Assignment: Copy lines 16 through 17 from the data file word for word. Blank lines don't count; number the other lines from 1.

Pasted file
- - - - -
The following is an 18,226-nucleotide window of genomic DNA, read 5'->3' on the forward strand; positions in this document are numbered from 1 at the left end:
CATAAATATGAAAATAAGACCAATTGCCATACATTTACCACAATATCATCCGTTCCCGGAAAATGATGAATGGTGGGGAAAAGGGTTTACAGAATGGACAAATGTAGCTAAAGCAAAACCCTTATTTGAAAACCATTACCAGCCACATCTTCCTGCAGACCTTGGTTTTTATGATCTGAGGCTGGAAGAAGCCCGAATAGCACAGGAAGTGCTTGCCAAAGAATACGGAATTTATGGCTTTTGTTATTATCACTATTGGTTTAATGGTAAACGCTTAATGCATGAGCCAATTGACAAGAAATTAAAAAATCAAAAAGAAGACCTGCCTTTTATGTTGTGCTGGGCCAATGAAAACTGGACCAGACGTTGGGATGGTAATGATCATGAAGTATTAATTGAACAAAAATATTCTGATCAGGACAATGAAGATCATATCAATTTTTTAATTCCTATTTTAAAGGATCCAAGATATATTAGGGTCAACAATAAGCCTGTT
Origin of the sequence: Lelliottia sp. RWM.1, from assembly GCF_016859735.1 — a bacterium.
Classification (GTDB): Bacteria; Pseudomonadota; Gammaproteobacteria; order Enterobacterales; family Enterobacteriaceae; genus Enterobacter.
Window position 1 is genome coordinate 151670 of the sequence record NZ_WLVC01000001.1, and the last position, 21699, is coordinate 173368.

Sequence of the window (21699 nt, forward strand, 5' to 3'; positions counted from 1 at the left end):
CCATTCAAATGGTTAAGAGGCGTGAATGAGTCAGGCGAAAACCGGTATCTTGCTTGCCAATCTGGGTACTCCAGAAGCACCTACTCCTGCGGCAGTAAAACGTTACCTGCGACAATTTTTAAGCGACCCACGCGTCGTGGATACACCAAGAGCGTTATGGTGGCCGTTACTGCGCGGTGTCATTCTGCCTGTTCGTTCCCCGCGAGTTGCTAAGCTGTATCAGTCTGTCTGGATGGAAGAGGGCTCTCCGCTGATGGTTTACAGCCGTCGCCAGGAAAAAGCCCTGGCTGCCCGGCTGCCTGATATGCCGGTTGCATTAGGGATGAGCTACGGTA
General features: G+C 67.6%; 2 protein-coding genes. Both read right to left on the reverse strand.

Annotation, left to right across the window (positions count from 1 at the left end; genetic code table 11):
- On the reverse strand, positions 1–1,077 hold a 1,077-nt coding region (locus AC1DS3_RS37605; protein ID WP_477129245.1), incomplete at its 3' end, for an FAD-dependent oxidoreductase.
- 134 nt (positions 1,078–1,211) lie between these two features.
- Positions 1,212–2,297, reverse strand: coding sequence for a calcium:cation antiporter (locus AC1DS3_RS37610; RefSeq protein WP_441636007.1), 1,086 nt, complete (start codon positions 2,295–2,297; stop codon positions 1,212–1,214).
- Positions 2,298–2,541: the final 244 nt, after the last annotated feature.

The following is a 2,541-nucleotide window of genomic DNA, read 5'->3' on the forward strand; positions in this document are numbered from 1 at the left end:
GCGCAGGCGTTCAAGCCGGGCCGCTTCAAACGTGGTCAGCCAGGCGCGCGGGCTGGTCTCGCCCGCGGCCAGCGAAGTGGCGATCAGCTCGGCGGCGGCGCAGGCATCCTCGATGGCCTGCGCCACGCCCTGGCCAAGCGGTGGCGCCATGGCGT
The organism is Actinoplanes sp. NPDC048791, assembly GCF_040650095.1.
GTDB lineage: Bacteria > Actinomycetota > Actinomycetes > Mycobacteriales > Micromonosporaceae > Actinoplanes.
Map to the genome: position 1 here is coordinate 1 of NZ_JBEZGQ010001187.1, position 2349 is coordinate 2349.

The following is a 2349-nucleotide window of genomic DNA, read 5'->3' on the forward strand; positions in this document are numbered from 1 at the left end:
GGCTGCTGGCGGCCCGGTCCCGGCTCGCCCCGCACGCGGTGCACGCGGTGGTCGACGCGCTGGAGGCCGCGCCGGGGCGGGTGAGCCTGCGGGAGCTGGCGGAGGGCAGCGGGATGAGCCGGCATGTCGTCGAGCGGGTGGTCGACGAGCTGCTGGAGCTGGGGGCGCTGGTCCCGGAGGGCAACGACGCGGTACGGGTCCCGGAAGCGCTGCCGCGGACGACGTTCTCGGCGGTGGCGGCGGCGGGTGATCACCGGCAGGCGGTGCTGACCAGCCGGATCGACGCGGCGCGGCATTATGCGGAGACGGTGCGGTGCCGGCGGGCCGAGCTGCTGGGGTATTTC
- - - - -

The organism is Actinoplanes sp. NPDC048791, assembly GCF_040650095.1.
GTDB lineage: Bacteria > Actinomycetota > Actinomycetes > Mycobacteriales > Micromonosporaceae > Actinoplanes.